You may have heard the term “pre-approval” mentioned when it comes to purchasing a home, especially your first home. Firstly, though, what is a mortgage pre-approval, and how can it affect your chances of purchasing your new home?
Here’s what you need to know!
Start off on the right foot
If you’re looking to buy your very first home, you probably have a budget in mind, but have you spoken with your bank or another mortgage lender?
A mortgage pre-approval helps you figure out just how much money a lender is willing to provide you with in order to purchase a home. This is crucial in helping you determine your budget, which then aids you in metring your expectations.
A pre-approval provides you with the following crucial information:
- The maximum amount you can spend on a home
- Your monthly mortgage payment (based on the maximum you can afford)
- Your mortgage interest rate (for the first term)
The whole process is quicker
Having a pre-approval for a mortgage, though unofficial, will help to get your offer accepted more quickly, since you’ll already be in your lender’s system. Much of the necessary information and qualifying will already be done, giving you the upper hand over buyers who may not be pre-approved.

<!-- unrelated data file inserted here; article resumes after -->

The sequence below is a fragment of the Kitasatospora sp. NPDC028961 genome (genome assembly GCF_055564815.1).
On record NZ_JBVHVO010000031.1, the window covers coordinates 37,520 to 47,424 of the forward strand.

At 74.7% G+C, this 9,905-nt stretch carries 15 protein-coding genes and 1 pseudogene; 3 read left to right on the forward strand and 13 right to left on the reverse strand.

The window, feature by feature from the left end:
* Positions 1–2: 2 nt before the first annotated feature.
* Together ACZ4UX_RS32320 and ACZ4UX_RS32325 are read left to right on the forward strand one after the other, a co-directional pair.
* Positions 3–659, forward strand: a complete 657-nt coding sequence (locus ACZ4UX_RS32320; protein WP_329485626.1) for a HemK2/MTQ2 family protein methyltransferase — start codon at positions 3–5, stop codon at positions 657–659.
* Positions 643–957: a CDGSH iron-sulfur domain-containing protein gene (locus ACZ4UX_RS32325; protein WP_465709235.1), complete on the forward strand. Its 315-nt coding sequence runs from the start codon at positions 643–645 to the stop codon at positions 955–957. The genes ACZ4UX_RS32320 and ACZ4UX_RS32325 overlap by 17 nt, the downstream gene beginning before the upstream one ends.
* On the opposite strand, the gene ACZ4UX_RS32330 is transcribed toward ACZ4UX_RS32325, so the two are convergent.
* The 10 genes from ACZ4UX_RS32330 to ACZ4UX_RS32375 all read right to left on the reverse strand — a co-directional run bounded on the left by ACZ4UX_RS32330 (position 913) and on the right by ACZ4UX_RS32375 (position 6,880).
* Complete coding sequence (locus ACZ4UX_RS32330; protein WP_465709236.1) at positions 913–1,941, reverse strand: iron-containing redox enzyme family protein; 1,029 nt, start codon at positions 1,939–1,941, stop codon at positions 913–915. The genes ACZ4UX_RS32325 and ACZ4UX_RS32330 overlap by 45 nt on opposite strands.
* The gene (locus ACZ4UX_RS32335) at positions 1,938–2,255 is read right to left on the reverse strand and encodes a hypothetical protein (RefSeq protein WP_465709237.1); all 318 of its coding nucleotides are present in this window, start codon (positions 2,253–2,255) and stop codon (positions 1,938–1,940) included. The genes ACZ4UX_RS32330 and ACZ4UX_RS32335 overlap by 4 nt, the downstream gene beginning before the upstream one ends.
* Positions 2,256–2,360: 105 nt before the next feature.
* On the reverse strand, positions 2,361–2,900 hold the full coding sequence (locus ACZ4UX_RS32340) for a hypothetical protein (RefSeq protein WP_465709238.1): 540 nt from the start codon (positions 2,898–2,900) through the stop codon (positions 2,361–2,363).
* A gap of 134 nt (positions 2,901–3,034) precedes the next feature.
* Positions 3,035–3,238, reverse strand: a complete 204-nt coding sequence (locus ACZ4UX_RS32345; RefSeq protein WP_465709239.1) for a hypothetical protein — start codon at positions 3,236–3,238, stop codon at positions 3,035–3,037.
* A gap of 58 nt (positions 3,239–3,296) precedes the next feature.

Having a pre-approval tells the seller you’re a) serious about buying and b) you should have no problems getting financing.
Set those interest rates and forget them
When you obtain a mortgage pre-approval, the lender will almost always lock in interest rates for two to three months (60-90 days). This way, you have no need to worry about interest rates rising as you search for your home.
Get yourself a great rate (shop around!), lock it in for a time with a pre-approval, and then get searching for your home (in the correct price range!).
Plus, if interest rates go down during your house hunt, lenders will honour the lower rate. It’s a win/win situation.
What information is needed to get a mortgage pre-approval?
Along with basic personal information like your name, address, birth date, occupation, martial status, and dependents, you’ll need to provide your lender with the following:
- Bank accounts, branch information, balances, and debts
- Debt details: Credit card information, lines of credit, child or spousal support, student loans, personal loans, etc.
- The source of your down payment (often including a 90-day history of the account)
- Consent to run a credit history search, as well as a credit check (680 and above is considered a “good” score)
- Information on your current home (if you own property)
- Proof of employment, including a job letter stating you’re off probation if you recently started your position
If you have any questions about how a mortgage pre-approval can help you close on the purchase of a new home more quickly, feel free to call or text Gino Cipriano today (204-955-5853). He can put you in touch with a skilled mortgage broker who can help you with the entire process.